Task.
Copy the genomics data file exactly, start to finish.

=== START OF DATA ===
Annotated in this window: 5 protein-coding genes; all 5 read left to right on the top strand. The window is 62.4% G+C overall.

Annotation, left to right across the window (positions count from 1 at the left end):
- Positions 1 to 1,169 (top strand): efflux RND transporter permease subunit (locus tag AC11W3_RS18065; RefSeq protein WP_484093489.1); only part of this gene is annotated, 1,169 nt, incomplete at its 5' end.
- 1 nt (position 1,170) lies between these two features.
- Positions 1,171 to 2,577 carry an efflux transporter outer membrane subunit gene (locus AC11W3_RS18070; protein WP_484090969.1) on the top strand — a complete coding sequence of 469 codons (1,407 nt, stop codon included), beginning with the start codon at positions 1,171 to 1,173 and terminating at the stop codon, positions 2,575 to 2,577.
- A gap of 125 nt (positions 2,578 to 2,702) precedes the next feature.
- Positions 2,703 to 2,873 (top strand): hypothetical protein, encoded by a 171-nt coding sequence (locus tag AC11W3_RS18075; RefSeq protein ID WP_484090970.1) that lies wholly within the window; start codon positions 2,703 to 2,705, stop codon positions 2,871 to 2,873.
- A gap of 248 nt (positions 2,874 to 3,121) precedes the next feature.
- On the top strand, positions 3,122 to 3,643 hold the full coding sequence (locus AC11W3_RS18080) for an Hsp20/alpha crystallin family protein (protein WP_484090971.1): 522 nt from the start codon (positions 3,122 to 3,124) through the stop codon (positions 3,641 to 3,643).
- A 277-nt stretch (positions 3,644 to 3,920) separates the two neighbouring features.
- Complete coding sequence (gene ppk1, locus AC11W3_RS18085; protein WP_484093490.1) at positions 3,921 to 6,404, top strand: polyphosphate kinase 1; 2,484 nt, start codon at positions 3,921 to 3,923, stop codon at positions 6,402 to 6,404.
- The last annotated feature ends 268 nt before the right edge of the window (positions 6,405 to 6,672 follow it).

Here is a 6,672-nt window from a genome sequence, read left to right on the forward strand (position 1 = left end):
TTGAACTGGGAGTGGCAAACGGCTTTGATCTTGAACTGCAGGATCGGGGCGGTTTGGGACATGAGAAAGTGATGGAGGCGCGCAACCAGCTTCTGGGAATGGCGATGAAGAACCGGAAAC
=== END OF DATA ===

Annotated in this window: 5 protein-coding genes; all 5 read left to right on the top strand. The window is 62.4% G+C overall.

Annotation, left to right across the window (positions count from 1 at the left end):
- Positions 1 to 1,169 (top strand): efflux RND transporter permease subunit (locus tag AC11W3_RS18065; RefSeq protein WP_484093489.1); only part of this gene is annotated, 1,169 nt, incomplete at its 5' end.
- 1 nt (position 1,170) lies between these two features.
- Positions 1,171 to 2,577 carry an efflux transporter outer membrane subunit gene (locus AC11W3_RS18070; protein WP_484090969.1) on the top strand — a complete coding sequence of 469 codons (1,407 nt, stop codon included), beginning with the start codon at positions 1,171 to 1,173 and terminating at the stop codon, positions 2,575 to 2,577.
- A gap of 125 nt (positions 2,578 to 2,702) precedes the next feature.
- Positions 2,703 to 2,873 (top strand): hypothetical protein, encoded by a 171-nt coding sequence (locus tag AC11W3_RS18075; RefSeq protein ID WP_484090970.1) that lies wholly within the window; start codon positions 2,703 to 2,705, stop codon positions 2,871 to 2,873.
- A gap of 248 nt (positions 2,874 to 3,121) precedes the next feature.
- On the top strand, positions 3,122 to 3,643 hold the full coding sequence (locus AC11W3_RS18080) for an Hsp20/alpha crystallin family protein (protein WP_484090971.1): 522 nt from the start codon (positions 3,122 to 3,124) through the stop codon (positions 3,641 to 3,643).
- A 277-nt stretch (positions 3,644 to 3,920) separates the two neighbouring features.
- Complete coding sequence (gene ppk1, locus AC11W3_RS18085; protein WP_484093490.1) at positions 3,921 to 6,404, top strand: polyphosphate kinase 1; 2,484 nt, start codon at positions 3,921 to 3,923, stop codon at positions 6,402 to 6,404.
- The last annotated feature ends 268 nt before the right edge of the window (positions 6,405 to 6,672 follow it).

Here is a 6,672-nt window from a genome sequence, read left to right on the forward strand (position 1 = left end):
TTGAACTGGGAGTGGCAAACGGCTTTGATCTTGAACTGCAGGATCGGGGCGGTTTGGGACATGAGAAAGTGATGGAGGCGCGCAACCAGCTTCTGGGAATGGCGATGAAGAACCGGAAAC